Shopping? Check out our latest product comparisons

Panasonic's HIT solar cell hits record 25.6 percent conversion efficiency

By

April 9, 2014

Panasonic is claiming a world-record conversion efficiency of 25.6 percent for its HIT sol...

Panasonic is claiming a world-record conversion efficiency of 25.6 percent for its HIT solar cell

Panasonic is reporting a 25.6 percent conversion efficiency for its HIT (Heterojunction with Intrinsic Thin layer) solar cells. This is an improvement of 0.9 percentage points over the 24.7 percent conversion efficiency Panasonic achieved in February 2013, with the company claiming it as a world record for crystalline silicon-based solar cells of a "practical size."

Panasonic classifies a "practical size" as cells with an area of over 100 cm2 (15.5 in2). The February 2013 record was achieved on a solar cell with an area of 101.8 cm2 (15.7 in2), while this new 25.6 percent efficiency was achieved on a solar cell measuring 143 cm2 (22.1 in2).

However, Panasonic says the latest achievement is also an improvement over the previous record of 25 percent for small area crystalline silicon-based solar cells accomplished on solar cells measuring 4 cm2 (0.6 in2). This is still short of the efficiencies seen in multi-junction solar cells and concentrator triple-junction compound solar cells that have reached conversion efficiencies of 38.8 percent and 44.4 percent, respectively.

The company says the new record was made possible through further development of its proprietary heterojunction technology, which involves laminating layers of high-quality amorphous silicon onto a monocrystalline silicon substrate. This results in a solar cell that Panasonic claims can maintain efficiency at higher temperatures.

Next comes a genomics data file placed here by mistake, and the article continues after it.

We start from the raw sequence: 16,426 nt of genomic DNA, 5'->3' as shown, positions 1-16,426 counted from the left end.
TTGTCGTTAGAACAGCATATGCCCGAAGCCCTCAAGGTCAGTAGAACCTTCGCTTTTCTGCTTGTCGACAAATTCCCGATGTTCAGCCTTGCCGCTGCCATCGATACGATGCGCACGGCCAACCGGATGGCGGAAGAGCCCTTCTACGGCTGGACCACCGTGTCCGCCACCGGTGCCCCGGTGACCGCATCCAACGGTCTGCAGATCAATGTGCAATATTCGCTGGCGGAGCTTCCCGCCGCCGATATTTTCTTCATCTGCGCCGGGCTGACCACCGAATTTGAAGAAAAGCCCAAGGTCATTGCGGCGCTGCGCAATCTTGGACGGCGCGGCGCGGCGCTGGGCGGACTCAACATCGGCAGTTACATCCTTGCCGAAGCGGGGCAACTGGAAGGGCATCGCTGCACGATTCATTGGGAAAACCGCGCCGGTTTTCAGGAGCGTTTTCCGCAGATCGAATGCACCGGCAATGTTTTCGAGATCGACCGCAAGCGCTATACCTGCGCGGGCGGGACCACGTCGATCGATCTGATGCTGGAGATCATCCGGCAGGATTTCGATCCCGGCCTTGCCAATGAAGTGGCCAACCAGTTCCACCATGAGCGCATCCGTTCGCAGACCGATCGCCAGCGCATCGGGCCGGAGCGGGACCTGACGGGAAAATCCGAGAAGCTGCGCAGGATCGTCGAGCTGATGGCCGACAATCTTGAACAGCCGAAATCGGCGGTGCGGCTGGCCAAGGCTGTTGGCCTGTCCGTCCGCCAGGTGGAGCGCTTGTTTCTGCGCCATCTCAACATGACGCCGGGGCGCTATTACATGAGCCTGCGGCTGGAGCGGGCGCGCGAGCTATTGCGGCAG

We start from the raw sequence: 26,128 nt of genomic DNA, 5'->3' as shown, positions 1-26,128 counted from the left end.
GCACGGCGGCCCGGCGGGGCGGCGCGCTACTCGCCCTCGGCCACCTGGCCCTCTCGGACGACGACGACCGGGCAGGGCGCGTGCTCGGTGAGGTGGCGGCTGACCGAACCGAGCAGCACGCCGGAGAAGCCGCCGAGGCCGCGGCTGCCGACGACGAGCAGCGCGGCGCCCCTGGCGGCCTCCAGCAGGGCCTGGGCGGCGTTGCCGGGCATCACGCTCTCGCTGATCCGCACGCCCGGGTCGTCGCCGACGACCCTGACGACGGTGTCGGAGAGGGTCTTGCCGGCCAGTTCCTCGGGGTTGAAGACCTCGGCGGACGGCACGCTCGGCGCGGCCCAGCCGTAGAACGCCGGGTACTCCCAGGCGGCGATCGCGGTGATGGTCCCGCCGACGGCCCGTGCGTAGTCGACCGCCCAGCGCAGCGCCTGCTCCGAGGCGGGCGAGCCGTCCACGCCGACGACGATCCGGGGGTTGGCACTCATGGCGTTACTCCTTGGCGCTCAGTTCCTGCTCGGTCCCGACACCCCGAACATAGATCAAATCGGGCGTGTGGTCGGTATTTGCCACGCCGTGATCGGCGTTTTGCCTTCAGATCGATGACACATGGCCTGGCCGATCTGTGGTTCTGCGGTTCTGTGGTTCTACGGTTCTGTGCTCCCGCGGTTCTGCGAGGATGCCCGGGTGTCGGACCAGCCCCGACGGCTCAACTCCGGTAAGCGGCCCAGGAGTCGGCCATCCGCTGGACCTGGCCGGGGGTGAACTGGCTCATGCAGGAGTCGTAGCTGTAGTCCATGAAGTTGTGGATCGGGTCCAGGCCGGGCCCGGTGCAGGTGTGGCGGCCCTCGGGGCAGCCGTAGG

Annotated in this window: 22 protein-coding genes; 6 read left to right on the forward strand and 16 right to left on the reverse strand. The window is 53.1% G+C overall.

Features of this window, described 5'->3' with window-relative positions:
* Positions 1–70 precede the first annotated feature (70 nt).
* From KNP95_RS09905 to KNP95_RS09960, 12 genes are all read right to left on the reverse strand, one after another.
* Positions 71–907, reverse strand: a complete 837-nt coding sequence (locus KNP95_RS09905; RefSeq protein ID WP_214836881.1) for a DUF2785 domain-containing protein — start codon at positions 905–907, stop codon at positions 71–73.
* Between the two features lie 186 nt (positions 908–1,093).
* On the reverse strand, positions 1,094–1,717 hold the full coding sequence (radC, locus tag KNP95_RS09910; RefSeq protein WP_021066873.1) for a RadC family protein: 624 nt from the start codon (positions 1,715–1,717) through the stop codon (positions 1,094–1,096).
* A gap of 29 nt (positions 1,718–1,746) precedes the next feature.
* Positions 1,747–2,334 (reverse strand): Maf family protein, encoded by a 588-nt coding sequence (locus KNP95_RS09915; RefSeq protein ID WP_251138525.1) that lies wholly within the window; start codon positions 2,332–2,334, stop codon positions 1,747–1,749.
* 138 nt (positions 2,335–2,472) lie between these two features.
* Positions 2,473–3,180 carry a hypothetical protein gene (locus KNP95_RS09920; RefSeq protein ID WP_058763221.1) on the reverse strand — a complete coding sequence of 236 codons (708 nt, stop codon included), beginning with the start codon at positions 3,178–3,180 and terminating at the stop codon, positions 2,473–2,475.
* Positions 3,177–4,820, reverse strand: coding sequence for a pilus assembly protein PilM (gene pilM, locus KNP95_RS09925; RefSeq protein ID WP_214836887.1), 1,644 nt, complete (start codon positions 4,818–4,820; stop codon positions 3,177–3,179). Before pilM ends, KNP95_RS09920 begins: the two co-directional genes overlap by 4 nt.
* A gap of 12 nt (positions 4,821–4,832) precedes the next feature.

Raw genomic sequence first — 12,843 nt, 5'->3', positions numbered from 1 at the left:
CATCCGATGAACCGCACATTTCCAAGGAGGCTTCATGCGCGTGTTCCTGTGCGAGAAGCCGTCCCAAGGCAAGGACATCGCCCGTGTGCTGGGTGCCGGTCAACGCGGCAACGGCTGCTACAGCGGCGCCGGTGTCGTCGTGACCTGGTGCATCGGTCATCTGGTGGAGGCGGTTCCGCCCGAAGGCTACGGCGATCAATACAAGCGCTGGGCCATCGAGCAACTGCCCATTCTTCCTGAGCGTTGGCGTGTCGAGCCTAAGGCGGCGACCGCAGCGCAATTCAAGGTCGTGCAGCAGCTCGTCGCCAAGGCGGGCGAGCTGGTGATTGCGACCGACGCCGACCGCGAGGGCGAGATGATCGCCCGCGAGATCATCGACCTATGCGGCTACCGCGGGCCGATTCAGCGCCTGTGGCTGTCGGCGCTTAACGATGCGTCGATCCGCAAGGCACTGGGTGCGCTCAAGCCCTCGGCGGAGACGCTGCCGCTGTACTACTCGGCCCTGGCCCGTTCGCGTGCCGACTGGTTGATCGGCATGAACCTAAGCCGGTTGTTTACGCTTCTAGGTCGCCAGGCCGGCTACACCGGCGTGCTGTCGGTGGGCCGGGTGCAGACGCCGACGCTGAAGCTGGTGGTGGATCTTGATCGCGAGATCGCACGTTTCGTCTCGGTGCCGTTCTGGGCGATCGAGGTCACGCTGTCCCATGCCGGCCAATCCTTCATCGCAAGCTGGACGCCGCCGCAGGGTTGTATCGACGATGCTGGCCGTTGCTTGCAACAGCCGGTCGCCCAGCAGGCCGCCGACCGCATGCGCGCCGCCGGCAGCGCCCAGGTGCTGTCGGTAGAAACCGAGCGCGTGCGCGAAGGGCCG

Additionally, unlike the 24.7 percent efficiency solar cells, the new record holders have the electrodes placed on the reverse of the panel as back contacts, allowing the light hitting the cell's surface to be more efficiently directed to the monocrystalline silicon substrate where power is generated. Placing the electrodes on the reverse side has also allowed the resistive loss when the current is fed to the grid electrodes to be reduced.

Panasonic says it will work towards mass production of its high efficiency HIT solar cells, as it continues to aim for higher efficiency, lower costs and more efficient use of resources.

Source: Panasonic

About the Author
Darren Quick Darren's love of technology started in primary school with a Nintendo Game & Watch Donkey Kong (still functioning) and a Commodore VIC 20 computer (not still functioning). In high school he upgraded to a 286 PC, and he's been following Moore's law ever since. This love of technology continued through a number of university courses and crappy jobs until 2008, when his interests found a home at Gizmag.   All articles by Darren Quick
2 Comments

Wow, just think...

A few more years and they will hit Bill Allison's 59% efficiency with his 10 bladed fans.

The world amazes...

Island Architect
10th April, 2014 @ 08:30 am PDT

Monocrystalline and polycrystalline solar cells are limited around 34% max efficiency. You can only go higher if you opt for more novel, but more expensive technology like multi-junction solar cells, which is basically a stack of different active material that absorb light of different parts of the solar spectrum.

It's really cool how Panasonic is pushing the envelope for commercial cells however.

Still, production costs need to go further down. That's where nano-technology and thin film cells come in. We have some promising newcomers, like perovskite solar cells.

Fretting Freddy the Ferret pressing the Fret
10th April, 2014 @ 12:13 pm PDT
Post a Comment

Login with your gizmag account:

Or Login with Facebook:


Related Articles
Looking for something? Search our 27,769 articles